Unconscious bias is a problem many companies face when trying to create a diverse and inclusive workplace. Research shows people with black-sounding names are less likely to be hired than those with white-sounding names, while female employees who have children are given fewer opportunities and are paid less than their associates. Facebook decided to create a solution to address the detrimental impact of these kinds of biases at their own workplace.
“Our mission at Facebook is to open and connect the world,” said Julnar Rizk, a Learning and Development Partner at Facebook, “and we need to have a wide and diverse force of talent to achieve that mission.”
Facebook worked with many research organizations to design an effective, data driven course on managing bias. The class was launched in late 2014 and eventually branched outside the U.S. The class, which is open to all Facebook employees, encourages them to identify, address and overcome biases to create a supportive and inclusive workplace.
The Four Biases
The Managing Bias class focuses on four common biases:
1) Performance Bias occurs when people in a dominant or majority group are judged on their potential while minorities must have proven accomplishments to be seen or recognized.
2) Performance Attribution Bias occurs when certain people are perceived as being naturally talented, and their success is attributed to this. Other people’s success, however, is attributed to sheer luck. Those who are viewed as “lucky” are less likely to be given credit for ideas and are more likely to be interrupted or ignored.
3) Competence/Likeability Trade-Off Bias revolves around the correlation between success and likeability. A man’s success has a positive correlation with his likeability, while women have a negative correlation. Many cultures and societies enforce the idea that women are supposed to be nurturing and supportive while men are supposed to be the ones who take action. Outgoing and successful women are therefore often disliked and less likely to get promoted.
4) Maternal Bias occurs when working mothers are disliked for not being “nurturing” and for not staying at home to take care of their children. They are also seen as less effective employees since they sometimes have to accommodate for their kids. As a result, working mothers are given fewer opportunities and are paid less than their male or childless co-workers.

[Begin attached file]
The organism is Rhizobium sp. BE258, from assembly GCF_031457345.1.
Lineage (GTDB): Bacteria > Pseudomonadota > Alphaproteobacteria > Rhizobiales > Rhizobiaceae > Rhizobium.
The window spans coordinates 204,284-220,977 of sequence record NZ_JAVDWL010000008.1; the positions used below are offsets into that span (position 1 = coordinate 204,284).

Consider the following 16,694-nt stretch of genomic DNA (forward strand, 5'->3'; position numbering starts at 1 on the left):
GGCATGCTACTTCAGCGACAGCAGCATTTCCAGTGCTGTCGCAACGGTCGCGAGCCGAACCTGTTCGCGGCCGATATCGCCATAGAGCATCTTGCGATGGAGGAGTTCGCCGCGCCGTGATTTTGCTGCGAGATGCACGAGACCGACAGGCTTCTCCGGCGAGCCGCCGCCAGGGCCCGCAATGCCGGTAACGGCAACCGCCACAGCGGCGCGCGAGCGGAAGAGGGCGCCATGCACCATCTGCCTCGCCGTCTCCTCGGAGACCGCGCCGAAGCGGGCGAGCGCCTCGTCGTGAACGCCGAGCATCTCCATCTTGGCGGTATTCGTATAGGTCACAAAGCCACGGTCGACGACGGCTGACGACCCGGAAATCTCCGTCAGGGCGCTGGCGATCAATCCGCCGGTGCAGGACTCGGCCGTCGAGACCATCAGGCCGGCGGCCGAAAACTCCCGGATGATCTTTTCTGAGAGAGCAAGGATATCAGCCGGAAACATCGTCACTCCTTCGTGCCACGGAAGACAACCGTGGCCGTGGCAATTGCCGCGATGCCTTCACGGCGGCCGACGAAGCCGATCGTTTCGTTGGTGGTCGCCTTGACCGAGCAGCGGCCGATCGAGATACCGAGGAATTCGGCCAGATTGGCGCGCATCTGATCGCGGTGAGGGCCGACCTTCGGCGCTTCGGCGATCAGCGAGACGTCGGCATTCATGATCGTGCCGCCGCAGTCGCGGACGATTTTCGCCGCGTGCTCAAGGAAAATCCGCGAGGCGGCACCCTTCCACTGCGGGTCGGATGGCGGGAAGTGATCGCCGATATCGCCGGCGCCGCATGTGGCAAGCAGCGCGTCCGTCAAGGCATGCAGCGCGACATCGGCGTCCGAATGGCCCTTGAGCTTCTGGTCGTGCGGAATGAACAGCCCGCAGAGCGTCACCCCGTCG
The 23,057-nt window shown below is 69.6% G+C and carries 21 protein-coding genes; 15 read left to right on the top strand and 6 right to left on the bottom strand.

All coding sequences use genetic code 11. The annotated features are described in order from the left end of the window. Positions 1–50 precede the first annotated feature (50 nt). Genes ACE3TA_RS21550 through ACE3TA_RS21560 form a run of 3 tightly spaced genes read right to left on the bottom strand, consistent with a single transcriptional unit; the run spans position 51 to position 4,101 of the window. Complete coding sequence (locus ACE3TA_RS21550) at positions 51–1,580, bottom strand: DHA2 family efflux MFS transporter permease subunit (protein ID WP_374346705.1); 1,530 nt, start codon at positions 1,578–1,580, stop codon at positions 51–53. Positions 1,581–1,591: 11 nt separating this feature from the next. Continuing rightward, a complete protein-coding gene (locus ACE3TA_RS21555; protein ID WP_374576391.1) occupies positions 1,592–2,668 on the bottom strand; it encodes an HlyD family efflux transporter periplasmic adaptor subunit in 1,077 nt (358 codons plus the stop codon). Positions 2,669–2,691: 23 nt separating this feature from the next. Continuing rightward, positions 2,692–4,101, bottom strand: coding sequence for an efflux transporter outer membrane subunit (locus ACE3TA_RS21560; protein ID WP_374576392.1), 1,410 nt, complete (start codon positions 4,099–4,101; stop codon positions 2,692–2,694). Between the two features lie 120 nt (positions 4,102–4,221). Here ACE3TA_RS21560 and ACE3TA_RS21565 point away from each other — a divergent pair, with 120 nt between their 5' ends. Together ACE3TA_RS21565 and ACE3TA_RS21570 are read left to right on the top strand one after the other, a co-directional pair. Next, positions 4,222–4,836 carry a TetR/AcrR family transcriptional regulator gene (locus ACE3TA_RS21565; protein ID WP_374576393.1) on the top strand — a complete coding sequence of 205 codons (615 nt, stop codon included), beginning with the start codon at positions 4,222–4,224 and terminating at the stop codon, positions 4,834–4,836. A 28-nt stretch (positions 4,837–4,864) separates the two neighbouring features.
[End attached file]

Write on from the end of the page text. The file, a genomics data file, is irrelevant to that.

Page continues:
Of course, understanding the different types of biases isn’t enough; people also need to learn how to deal with and overcome these biases. That’s why the Managing Bias class offers resources such as Harvard University’s Implicit Association Test, which allows people to see what their own biases are. Members of the class are also given scenarios that they must discuss in groups and practice how they would react in such a situation.
“There is never one right thing to do,” Julnar said, which is why discussing different solutions among a large group of people is extremely useful.
Meeting Goals and Measuring Success
Although the Managing Bias class is not mandatory for Facebook employees, it has an incredible completion rate. Nearly 100% of Facebook’s senior management and 70% of all U.S.-based employees have taken the course.
“People really stood up and took notice. This course really caught their attention,” Julnar said. “So many tech people are data-driven, and this class focuses on research, so we had a great response.
“We had one manager who was male and Caucasian who described the class as ‘personally enlightening.’ He said the class opened his eyes to how unconscious bias affected his everyday interactions, and showed how challenging it is to overcome biases that are so deeply rooted in society.”
The impact of the Managing Bias class is certainly visible. Facebook employees are given feedback surveys immediately after completing the course asking them to rate the class and its content on a scale of 1-5. The results are always on the high end of the scale. Employees are also given an impact survey one or two months after the course to see how much the course has affected them. Many agree that the lessons from the class stick with them, and their actions reflect this sentiment.
“We have people and managers posting and mentioning lessons, and using terms from the class like ‘Interrupt the interrupter,’” said Julnar.
Because their class has been so successful, Facebook has made the class’s slides and videos available to the public. These resources serve as a great starting point; however, it’s important for companies to apply these lessons in their work environments if they are to see real improvement. “Allow for practice,” Julnar advises. “Give your employees the opportunity to apply their knowledge on how to solve the problem.”